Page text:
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Posts Tagged ‘Molly Cheek’

Deadly Intruder

Monday, November 7th, 2022

THE DEADLY INTRUDER (1985) is not a very good horror movie, but it’s a pretty good Slasher Search find. It’s an obscure only-on-VHS one from not-prolific filmmakers, but watchable due to okay production values, competent acting, a catchy synth score by director John McCauley (whose only other directing credit is a 1976 snake movie called RATTLERS), and a pretty fun (but very easy to see coming) twist. It’s fairly low rent, but it does have a Hollywood veteran (Stuart Whitman, EATEN ALIVE, THE WHITE BUFFALO) as the police chief and a TV star (Danny Bonaduce, H.O.T.S.) as one of the main characters, so I’m sure it fulfilled its modest intent of putting those names on the ads, circulating drive-ins for a while, and making a few bucks from people with nothing else to do.

It uses the most generic premise of post-HALLOWEEN slashers: a maniac has escaped from a mental hospital and is on a killing spree that intersects with the lives of random residents of a small town. They don’t bother with any type of holiday, anniversary or backstory besides some cops saying he killed his wife and kid. He escapes at night, and the next morning he walks up to a random house and murders a woman (a disturbing and sleazy scene where her breasts pop out of her bathrobe as he dunks her head in the kitchen sink) and steals some clothes. (read the rest of this shit…)

Drag Me to Hell

Tuesday, February 1st, 2022

“What we really have at the core here is a timeless story concept that was used in this film, along with many others: the idea of a character that commits a sin of greed and has to pay the terrible price for it. It’s a morality tale that many churches have told, throughout the ages. So it’s a tried and true, oldest horror story in the book, basically.” —Sam Raimi, describing DRAG ME TO HELL (but also A SIMPLE PLAN)

While Raimi was preparing what he thought would be SPIDER-MAN 4, he decided to do a smaller film first. Previously titled THE CURSED or THE LAMIA, Sam and Ivan Raimi had originally written it as a short story in 1989, then considered adapting it into a movie after ARMY OF DARKNESS. In 2002 they planned to give it to another director and produce it through Raimi and Rob Tapert’s new company Ghost House Pictures. But they decided it required a larger budget than they were dealing with at the time. Later they offered it to Edgar Wright, who didn’t feel he was right for it, and was about to do HOT FUZZ anyway.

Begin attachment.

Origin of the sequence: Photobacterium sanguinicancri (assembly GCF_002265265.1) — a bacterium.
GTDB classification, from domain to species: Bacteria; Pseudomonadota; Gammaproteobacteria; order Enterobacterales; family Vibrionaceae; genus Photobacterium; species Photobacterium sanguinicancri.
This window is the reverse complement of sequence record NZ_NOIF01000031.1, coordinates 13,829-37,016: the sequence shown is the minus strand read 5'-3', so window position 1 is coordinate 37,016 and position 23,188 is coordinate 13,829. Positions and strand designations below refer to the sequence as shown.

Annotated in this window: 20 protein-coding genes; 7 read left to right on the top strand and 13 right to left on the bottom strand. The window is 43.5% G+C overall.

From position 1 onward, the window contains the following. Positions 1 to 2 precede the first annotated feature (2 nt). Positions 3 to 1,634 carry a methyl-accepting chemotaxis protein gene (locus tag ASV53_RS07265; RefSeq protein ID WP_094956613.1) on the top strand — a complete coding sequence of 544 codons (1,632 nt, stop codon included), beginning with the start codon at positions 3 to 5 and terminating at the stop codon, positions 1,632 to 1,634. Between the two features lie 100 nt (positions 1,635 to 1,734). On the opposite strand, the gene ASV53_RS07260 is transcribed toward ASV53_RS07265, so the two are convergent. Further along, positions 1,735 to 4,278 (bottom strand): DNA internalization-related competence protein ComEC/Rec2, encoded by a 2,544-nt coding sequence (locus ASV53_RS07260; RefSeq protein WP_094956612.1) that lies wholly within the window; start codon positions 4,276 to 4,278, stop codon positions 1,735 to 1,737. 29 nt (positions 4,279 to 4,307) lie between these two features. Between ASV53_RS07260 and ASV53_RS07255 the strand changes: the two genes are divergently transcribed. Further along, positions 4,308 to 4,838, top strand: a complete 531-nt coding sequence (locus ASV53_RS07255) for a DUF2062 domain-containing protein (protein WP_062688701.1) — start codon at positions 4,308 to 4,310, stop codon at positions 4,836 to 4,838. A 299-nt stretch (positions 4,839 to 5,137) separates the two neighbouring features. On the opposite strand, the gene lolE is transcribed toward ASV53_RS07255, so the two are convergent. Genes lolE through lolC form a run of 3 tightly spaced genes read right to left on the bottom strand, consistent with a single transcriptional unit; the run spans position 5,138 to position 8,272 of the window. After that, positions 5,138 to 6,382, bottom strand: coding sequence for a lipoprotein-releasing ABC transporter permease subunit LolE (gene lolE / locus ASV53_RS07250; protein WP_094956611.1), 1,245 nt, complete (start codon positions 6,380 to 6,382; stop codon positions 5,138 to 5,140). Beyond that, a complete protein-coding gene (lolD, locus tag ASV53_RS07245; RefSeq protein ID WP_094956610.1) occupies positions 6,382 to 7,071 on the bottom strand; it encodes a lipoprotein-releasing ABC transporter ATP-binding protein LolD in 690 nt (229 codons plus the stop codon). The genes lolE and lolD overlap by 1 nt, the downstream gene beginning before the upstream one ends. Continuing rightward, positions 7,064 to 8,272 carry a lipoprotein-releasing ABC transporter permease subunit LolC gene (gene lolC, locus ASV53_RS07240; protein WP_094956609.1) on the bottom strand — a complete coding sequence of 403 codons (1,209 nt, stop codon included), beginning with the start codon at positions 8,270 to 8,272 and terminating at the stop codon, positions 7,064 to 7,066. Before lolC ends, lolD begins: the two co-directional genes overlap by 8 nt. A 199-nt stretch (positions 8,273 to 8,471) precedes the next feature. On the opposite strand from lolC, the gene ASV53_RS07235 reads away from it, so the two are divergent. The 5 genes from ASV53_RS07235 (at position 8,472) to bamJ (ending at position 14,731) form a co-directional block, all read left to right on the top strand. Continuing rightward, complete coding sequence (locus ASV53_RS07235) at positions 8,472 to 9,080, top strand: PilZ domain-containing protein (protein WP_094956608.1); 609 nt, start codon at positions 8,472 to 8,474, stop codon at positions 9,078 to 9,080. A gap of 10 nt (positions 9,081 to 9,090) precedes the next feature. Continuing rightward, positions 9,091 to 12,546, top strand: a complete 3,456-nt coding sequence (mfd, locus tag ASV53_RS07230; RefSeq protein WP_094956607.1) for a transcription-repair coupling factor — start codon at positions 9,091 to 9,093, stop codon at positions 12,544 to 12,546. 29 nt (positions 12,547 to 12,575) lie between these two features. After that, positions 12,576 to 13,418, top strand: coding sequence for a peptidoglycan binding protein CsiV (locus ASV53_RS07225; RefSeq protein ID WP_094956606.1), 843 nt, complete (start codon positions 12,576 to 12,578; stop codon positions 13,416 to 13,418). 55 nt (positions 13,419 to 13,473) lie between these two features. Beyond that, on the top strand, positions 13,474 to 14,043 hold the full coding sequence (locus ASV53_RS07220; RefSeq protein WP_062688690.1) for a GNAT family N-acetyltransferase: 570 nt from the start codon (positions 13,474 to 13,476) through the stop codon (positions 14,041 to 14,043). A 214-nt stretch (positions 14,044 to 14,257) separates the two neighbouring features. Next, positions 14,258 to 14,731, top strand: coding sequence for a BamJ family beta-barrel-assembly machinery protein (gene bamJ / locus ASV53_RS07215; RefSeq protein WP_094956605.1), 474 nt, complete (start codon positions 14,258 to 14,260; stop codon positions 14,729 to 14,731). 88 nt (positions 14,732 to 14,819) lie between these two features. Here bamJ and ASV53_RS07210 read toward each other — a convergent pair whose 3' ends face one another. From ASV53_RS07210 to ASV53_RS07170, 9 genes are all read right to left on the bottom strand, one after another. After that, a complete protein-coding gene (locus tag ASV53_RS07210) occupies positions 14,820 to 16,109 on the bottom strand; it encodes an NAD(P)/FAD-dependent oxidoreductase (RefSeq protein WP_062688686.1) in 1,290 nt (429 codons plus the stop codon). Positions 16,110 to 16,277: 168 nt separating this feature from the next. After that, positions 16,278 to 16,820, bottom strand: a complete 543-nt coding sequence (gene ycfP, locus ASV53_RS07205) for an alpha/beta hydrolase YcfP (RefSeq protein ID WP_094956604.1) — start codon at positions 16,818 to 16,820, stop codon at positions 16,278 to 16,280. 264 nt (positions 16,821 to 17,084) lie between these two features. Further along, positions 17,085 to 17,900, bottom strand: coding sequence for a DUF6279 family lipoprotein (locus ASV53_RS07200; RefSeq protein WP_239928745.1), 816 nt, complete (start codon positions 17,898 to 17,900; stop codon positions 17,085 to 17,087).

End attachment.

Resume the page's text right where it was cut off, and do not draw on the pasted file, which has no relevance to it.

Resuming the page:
Then, finally, Raimi realized that he should do it himself. In an interview posted on Cinema.com, he explained how working on DRAG ME TO HELL was more fulfilling than what he’d been doing:

“On this picture I could have complete creative control and final cut, which I actually had for the first time since my first film, THE EVIL DEAD. I could just do what I believed in… for the last seven or eight years I’d been working with the luxury of SPIDER-MAN type budgets, big studio productions. This was much more hands-on. No department heads to deal with – just the actors, and the technicians. And it’s much more rewarding I think.”

It was also rewarding for those of us who first knew Raimi from horror movies, and were thrilled to see him back. Not that everyone got what they wanted out of it. In my very positive 2009 review I noted others fretting about the film’s use of digital effects and its PG-13 rating (later bumped up to “unrated” on DVD), complaints that seem more irrelevant the more time passes and the more times I revisit it and love it even more. This is a movie that combines the go-for-broke energy and macabre humor of the EVIL DEAD series with the morality and character-based centers of A SIMPLE PLAN and the SPIDER-MAN trilogy. So it’s not like it’s just EVIL DEAD lite. It’s a different sort of thing. Whatever it loses in volume of rubbery fluid-spewing cackling soul-swallowers it balances with other interests. (read the rest of this shit…)